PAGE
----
The First Franciscan to Set Foot in England
Blessed Agnellus of Pisa
Feast Day: 10th September
Feast Day: 10th September
Blessed Agnellus is a saint very dear to the hearts of all Franciscans in Britain because it was St. Francis himself who sent him on a mission to this country. Born in Pisa around the year 1195, Agnellus applied to join the Franciscans and it was St. Francis who received him into the Order. Evidently Francis had great confidence in him, for he sent him to Paris to set up a friary there and appointed him over the Custody of France.
On his return to Italy he attended the famous Chapter of Mats. At this Chapter, William the Englishman asked St. Francis to send friars to England, and Francis appointed Agnellus to found the English Province. Agnellus, by then a deacon, set out with seven other friars. Three of them were Englishmen. None was in priestly orders. On their way through Paris they were joined by a devout English priest, Richard Ingworth, who received the habit from Agnellus and accompanied him to England. They had no money, and the monks at Fecamp in Northern France paid their passage to Dover, where they arrived on 12 September 1224.
They made Canterbury their first stopping place, and four of them went on to London to see where they could settle. The rest were lodged at the Poor Priests' House, sleeping in a building which was used as a school during the day. The community was penned up in a small room at the back of the school and only after the students had gone home at night could they come out and make a fire for themselves. It was the winter of 1224, and the friars must have suffered great discomfort, especially as their ordinary fare was bread and a little beer, which was so thick that they had to dilute it first. The Provost of the Priests' House built them a little church and would have given them a dwelling but they said they could not own property. The matter was settled by making the dwelling over to the Corporation for use by the brethren. They had come with a commendatory letter from Pope Honorius III to the Archbishop of Canterbury. When the Archbishop announced their arrival he said, "Some religious have come to me calling themselves Penitents of the Order of Assisi, but I call them the Order of the Apostles." This is how they were first known. When some of them were to be ordained acolyte at Canterbury Cathedral four months later the Archdeacon bade them come forward. "Draw near, you Brothers of the Apostles!”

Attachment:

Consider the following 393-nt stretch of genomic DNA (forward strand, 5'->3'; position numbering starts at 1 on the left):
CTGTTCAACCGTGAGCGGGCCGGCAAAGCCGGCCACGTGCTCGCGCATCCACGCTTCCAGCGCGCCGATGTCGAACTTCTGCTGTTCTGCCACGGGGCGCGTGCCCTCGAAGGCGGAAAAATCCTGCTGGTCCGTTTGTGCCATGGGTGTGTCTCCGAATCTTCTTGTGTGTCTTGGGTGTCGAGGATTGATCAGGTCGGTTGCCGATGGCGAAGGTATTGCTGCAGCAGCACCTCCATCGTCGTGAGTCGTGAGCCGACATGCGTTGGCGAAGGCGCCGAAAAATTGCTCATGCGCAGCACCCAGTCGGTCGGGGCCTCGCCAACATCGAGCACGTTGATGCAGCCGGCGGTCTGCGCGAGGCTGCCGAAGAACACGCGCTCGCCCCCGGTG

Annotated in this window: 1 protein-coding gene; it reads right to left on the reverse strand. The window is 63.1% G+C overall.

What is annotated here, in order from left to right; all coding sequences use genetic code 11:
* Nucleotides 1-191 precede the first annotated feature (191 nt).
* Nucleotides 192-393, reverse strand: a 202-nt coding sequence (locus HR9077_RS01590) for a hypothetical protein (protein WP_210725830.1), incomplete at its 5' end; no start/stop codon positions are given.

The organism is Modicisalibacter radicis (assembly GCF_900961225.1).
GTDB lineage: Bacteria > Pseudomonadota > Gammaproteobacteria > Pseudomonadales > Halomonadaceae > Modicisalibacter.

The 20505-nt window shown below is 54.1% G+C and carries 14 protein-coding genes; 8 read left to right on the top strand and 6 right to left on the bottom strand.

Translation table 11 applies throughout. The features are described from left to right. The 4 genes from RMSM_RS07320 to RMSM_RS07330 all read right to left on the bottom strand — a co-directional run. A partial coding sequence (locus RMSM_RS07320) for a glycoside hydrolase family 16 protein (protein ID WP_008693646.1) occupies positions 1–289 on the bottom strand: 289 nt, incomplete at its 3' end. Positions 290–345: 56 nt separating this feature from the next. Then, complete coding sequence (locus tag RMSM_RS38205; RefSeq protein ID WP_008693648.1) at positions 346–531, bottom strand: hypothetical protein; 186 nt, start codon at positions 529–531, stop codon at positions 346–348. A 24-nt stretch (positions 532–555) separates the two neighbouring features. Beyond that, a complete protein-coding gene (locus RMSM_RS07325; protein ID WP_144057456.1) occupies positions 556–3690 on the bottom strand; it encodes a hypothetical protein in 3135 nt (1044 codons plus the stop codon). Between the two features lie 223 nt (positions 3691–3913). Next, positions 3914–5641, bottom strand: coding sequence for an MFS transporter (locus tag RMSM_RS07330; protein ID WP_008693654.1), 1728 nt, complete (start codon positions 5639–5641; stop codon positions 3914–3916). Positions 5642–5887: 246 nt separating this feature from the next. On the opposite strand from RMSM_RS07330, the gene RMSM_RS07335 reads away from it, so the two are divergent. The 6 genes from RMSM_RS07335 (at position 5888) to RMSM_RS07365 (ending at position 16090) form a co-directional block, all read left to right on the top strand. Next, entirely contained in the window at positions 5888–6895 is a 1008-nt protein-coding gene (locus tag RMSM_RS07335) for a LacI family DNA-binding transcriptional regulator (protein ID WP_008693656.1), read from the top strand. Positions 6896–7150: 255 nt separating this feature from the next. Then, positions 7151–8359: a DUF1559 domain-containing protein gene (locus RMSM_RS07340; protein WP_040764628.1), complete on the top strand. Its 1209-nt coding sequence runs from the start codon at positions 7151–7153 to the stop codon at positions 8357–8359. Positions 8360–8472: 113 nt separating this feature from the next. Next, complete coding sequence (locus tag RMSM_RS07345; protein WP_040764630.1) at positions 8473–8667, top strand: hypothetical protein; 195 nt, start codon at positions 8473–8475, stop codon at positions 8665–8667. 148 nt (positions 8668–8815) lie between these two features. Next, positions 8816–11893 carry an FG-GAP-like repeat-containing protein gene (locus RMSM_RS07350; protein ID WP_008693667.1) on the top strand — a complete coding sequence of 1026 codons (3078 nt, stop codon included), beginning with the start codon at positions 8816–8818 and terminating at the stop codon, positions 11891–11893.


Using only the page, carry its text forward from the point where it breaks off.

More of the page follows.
When the London community was settled, Agnellus took charge of it. Matthew Paris speaks of the latter's familiarity with King Henry III, and Henry granted them a plot of land at Oxford. Oxford was to become the foundation of the Province. It was a tremendous responsibility for a young man, not yet thirty years old, but he worked energetically to make the Franciscan presence felt. He set up a school for the friars in Oxford, and although he was not a learned man he played a part in the development of the university. He even managed to bring the famous Grosseteste to lecture at Oxford. Once his friars were trained, he sent them around the country, preaching and ministering.
Agnellus devoted the rest of his life to his adopted country. He is remembered for his zeal for holy poverty. To give an example of his poverty, the infirmary he built at Oxford did not exceed the height of a man. The rooms were so small that they held not much more than a bed.
In 1233 Agnellus was chosen to negotiate with the rebellious Earl Marshall in the Marches of Wales to bring him back to allegiance with the King. His health is said to have suffered by his efforts in this cause, and by a long painful last journey to Italy. He returned to Oxford, where he died in great suffering on 7 May 1236, at the age of 41, eleven years after arriving at Dover. His last, repeated prayer was, "Come, most sweet Jesus." His body, incorrupt, was preserved and venerated in Oxford until the dissolution of the monasteries in the reign of Henry VIII. Agnellus was declared Blessed by Pope Leo Xlll in 1882.
We owe a debt of gratitude to this dedicated Italian friar who brought the teachings of St. Francis to our country. We pray that he will watch over the Franciscan Order and help it to continue the work he began. May we also remain faithful to our vocation and come to that perfection to which we are all called.